Apologies are in order – LBB is continuing its mission to annoy as many people as possible by jetting off to exotic locations and rubbing your nose in it. This week we’re in Las Vegas, that desert confection and monument of man’s victory over nature, for the LIA 2012 judging session and inaugural Creative Conversations forum.
It’s my first time in the neon-stripped gambler’s paradise and with the combination of flamboyantly delicious bad taste, extravagant hotels, and bustling casinos, I’m feeling decidedly over-stimulated. And that’s before factoring in the thought-provoking debates and inspiring talks that I’ve been sitting in on at the Creative Conversations event. I mean it. If my brain explodes leaving grey goop and skull fragments all over the carpet of my lovely hotel room, the LIA organisers will have that one very cross Mother Swinton to deal with. I just don’t know how many ideas my feeble cranium can possibly hold. Seriously verging into Mr Creosote territory (that there’s a big up to all the Monty Python fans in da house).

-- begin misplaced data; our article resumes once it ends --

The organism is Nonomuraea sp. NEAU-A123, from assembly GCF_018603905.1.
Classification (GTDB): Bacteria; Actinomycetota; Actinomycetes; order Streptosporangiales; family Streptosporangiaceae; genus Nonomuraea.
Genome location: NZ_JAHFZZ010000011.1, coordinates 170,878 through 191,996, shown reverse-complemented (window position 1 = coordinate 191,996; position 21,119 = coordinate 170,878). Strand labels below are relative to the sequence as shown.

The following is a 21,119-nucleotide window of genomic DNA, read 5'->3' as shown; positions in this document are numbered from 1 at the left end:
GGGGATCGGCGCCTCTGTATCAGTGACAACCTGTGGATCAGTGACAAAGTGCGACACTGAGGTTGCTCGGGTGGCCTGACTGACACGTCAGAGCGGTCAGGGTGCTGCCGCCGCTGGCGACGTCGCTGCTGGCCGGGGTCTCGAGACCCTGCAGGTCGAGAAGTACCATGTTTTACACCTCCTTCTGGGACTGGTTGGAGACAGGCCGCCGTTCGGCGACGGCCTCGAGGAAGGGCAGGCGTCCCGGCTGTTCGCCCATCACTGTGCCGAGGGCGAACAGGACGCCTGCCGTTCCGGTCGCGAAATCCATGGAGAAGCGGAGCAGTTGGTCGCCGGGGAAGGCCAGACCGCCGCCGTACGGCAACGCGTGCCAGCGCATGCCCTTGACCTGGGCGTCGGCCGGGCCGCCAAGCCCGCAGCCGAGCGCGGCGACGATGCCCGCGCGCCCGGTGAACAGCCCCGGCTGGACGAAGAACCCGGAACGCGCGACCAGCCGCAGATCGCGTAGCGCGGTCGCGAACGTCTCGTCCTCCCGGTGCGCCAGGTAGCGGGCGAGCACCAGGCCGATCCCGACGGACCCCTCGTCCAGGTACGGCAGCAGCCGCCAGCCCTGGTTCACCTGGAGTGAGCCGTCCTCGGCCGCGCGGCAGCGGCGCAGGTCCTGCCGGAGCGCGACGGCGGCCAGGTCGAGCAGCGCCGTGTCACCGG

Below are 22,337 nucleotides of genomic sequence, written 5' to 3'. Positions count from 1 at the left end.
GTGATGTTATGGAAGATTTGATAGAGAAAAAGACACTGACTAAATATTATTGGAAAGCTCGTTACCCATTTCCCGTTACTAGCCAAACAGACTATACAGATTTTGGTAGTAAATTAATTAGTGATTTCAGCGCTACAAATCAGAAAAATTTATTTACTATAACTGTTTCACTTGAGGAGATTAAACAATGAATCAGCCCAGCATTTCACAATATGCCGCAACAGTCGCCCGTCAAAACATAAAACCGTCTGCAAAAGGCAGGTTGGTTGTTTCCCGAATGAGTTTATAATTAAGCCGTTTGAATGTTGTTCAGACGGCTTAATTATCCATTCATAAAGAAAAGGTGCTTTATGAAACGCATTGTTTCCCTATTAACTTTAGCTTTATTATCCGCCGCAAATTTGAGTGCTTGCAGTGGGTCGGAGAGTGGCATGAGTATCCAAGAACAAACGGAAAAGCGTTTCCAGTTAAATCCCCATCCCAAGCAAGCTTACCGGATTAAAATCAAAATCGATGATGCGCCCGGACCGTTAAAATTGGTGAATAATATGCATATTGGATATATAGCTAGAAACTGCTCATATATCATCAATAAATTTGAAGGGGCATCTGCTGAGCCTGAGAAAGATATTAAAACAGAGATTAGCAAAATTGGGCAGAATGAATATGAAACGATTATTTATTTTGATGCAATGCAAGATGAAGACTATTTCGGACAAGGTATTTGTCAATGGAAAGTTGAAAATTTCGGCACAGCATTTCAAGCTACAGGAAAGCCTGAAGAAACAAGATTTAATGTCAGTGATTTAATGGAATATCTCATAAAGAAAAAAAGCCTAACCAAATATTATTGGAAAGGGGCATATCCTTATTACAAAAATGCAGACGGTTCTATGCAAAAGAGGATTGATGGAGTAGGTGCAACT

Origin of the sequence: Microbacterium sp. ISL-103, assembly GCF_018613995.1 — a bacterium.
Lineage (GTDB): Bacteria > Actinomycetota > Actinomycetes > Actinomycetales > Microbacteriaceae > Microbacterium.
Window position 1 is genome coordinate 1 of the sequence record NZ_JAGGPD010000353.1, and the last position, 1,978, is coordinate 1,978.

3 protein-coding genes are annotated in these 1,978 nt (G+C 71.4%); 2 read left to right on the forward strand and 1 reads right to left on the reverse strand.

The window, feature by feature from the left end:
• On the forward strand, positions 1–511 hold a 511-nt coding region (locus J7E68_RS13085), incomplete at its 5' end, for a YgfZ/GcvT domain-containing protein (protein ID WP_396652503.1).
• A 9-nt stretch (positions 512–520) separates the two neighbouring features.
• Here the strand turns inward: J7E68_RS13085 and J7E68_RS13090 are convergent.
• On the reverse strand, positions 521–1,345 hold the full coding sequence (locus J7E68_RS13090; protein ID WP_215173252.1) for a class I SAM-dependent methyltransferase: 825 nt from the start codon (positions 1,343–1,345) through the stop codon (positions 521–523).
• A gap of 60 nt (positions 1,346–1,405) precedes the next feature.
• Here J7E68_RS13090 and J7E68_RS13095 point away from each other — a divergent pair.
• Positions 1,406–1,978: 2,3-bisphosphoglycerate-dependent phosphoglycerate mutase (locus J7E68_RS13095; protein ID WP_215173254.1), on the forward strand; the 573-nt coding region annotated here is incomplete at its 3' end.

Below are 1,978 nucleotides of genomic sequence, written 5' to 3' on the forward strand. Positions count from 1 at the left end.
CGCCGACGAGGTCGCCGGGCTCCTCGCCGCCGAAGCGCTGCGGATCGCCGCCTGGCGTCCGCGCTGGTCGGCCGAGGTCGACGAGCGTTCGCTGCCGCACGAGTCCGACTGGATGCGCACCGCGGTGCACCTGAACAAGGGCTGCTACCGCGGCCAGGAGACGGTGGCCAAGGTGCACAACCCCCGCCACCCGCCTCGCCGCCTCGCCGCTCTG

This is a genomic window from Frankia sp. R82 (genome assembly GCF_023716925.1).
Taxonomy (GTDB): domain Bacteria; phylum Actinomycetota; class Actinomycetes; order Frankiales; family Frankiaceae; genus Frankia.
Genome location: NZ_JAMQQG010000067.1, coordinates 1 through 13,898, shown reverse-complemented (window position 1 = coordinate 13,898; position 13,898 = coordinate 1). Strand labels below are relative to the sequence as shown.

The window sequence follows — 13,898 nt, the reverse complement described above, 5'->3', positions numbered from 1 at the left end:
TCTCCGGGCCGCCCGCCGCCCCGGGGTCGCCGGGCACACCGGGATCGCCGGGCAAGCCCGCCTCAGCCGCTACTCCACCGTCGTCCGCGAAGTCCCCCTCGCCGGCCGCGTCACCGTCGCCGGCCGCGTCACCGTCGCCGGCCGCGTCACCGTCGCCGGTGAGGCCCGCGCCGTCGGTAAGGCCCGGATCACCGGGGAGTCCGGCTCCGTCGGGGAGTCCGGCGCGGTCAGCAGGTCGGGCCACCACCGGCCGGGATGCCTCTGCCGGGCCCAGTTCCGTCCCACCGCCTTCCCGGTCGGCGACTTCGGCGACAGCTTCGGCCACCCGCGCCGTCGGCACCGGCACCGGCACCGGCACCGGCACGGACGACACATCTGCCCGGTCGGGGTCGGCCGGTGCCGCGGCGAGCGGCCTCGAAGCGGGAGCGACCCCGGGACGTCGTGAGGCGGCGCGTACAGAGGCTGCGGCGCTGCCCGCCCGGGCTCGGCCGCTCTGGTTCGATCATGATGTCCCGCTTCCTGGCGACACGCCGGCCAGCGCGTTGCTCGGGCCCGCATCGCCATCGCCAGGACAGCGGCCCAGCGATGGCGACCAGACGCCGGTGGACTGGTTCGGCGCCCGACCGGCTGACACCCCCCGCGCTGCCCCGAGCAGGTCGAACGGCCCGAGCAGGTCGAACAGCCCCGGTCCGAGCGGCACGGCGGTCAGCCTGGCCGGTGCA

In particular there has been a lot of discussion around social responsibility and how that is feeding into an existential crisis within advertising. With trust and transparency at the top of people’s minds when it comes to their evaluation of brands, it’s not enough to slap on a slogan, create a handy app or even arrange a charitable tie in. Brands are going to have to start walking the walk; which means ad agencies will have to start digging deeper. At least that’s the argument from media commentator Bob Garfield, whose talk inspired a lot of discussion on the first day of the event.
It’s amusingly ironic that Garfield’s discussion on how to create sustainable brands with real integrity can so easily be debated within a city built on bling. But then the playfulness and sheer audaciousness of the Las Vegas strip certainly inspires a kind of limitless creativity – not least when you gaze beyond the city limits to the craggy desert beyond.
While the event has attracted world-class judges and speakers – the Kassaeis, Tutssels, Craigens of the industry – my casual chats with the attending young creative has been just as fascinating. By investing in such people, bringing them together and exposing them to such a cornucopia of ideas, the London International Awards are really investing in the future of advertising. It may seem an audacious move to bring a caravan of up-and-coming talent to the desert, but this unusual event is likely to yield a crop of inspired, informed, connected creative able to take advertising forward.
It will be interesting to see what the rest of the week in this mad, mad, mad city brings but I’m definitely feeling more Viva than Fear and Loathing.
And if Matt and I manage to catch Rod Stewart, all the better.